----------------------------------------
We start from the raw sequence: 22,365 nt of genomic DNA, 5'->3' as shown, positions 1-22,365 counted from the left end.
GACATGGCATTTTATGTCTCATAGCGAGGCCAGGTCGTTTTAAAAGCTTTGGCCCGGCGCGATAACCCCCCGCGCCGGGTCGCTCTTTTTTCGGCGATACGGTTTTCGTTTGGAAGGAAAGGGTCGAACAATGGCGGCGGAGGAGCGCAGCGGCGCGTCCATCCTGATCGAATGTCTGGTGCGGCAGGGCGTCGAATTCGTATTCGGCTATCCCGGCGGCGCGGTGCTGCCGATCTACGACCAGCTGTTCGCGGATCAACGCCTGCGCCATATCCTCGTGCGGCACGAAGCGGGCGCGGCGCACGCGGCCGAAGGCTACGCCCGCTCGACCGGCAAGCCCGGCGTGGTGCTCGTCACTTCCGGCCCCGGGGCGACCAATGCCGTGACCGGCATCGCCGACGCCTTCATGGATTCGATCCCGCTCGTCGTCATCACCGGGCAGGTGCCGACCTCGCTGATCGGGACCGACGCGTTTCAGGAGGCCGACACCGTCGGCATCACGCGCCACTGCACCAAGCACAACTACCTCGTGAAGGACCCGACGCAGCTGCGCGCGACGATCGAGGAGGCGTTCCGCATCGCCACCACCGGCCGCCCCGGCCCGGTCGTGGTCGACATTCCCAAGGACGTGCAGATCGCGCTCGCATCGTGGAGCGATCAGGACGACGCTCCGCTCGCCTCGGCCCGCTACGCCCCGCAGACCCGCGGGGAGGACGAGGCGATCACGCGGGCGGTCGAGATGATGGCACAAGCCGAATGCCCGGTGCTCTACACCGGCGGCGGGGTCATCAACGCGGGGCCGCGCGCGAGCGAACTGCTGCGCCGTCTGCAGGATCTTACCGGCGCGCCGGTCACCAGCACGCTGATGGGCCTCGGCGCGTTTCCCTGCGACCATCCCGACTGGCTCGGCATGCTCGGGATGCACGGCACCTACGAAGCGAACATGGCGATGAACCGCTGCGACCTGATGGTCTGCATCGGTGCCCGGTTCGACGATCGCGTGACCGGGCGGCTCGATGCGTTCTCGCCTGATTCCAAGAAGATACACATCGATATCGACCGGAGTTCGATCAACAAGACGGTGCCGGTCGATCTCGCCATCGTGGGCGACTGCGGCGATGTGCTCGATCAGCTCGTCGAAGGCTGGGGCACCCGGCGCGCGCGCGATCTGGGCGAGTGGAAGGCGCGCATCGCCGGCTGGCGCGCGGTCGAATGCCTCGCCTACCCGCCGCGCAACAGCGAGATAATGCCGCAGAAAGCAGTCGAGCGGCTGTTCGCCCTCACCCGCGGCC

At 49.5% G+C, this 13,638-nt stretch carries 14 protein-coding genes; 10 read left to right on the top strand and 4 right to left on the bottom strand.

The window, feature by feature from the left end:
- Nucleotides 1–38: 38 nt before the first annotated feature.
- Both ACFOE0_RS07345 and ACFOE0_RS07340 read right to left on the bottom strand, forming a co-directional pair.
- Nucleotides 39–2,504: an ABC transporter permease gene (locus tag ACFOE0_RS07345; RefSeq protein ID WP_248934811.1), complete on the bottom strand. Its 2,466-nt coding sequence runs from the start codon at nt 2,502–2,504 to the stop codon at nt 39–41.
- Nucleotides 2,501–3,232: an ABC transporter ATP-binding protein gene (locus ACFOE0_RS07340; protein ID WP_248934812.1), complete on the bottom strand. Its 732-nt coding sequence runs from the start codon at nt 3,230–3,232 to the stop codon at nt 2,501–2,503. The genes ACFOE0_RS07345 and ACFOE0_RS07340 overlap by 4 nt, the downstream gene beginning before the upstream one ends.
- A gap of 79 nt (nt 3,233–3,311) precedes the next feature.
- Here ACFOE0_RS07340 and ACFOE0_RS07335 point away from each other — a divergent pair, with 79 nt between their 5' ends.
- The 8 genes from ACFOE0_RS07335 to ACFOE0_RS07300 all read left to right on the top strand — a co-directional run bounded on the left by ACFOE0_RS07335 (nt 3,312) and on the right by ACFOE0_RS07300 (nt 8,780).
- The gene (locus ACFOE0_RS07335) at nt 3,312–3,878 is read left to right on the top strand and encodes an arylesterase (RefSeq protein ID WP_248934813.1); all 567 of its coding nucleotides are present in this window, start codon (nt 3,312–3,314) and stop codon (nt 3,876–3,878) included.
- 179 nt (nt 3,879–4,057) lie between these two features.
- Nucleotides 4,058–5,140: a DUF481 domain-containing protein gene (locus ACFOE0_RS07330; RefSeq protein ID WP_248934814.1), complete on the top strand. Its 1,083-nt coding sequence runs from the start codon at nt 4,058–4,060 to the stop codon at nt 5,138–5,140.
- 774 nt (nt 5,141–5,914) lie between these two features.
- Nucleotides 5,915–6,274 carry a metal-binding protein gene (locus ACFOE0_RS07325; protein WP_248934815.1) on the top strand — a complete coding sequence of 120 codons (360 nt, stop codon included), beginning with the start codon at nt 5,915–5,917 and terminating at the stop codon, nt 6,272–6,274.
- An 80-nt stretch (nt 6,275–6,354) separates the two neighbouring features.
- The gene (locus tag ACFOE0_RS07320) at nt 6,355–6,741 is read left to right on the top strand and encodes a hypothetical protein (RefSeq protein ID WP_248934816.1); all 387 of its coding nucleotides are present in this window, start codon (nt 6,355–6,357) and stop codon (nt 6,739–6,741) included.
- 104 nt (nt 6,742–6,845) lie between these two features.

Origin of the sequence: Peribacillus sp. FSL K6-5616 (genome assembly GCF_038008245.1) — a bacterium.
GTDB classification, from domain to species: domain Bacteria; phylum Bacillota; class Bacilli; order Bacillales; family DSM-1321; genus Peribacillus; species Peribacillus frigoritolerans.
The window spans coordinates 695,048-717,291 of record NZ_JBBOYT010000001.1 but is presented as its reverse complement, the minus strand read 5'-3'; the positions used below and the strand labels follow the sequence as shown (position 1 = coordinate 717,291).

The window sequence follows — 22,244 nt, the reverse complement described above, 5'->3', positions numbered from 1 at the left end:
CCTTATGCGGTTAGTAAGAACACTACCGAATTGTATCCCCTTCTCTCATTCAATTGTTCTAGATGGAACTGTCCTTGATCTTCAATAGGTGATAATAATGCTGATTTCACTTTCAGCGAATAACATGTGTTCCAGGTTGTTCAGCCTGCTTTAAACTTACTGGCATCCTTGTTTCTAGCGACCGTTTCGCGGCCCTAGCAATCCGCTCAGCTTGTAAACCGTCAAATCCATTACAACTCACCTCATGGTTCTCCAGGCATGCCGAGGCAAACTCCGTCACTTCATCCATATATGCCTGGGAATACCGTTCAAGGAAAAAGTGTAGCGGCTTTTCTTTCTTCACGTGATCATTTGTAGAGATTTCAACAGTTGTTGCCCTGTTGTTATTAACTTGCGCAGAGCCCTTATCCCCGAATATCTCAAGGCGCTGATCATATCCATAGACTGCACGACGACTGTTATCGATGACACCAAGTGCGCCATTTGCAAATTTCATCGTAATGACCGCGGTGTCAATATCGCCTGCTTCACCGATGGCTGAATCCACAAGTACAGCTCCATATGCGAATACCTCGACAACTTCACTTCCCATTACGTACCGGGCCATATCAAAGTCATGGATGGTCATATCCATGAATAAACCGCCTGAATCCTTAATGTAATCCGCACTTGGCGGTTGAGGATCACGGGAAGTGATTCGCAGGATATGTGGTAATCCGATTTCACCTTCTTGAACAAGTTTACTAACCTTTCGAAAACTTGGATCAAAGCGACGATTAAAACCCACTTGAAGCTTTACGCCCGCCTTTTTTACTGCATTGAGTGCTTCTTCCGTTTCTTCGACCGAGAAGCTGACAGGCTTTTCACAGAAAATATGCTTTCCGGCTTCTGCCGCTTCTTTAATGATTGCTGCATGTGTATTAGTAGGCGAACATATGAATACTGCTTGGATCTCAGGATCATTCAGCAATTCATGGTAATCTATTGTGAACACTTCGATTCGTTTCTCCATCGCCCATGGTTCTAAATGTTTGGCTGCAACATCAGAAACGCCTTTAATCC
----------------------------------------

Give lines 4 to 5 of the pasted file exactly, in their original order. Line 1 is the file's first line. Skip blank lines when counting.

The window, feature by feature from the left end:
- Nucleotides 1–38: 38 nt before the first annotated feature.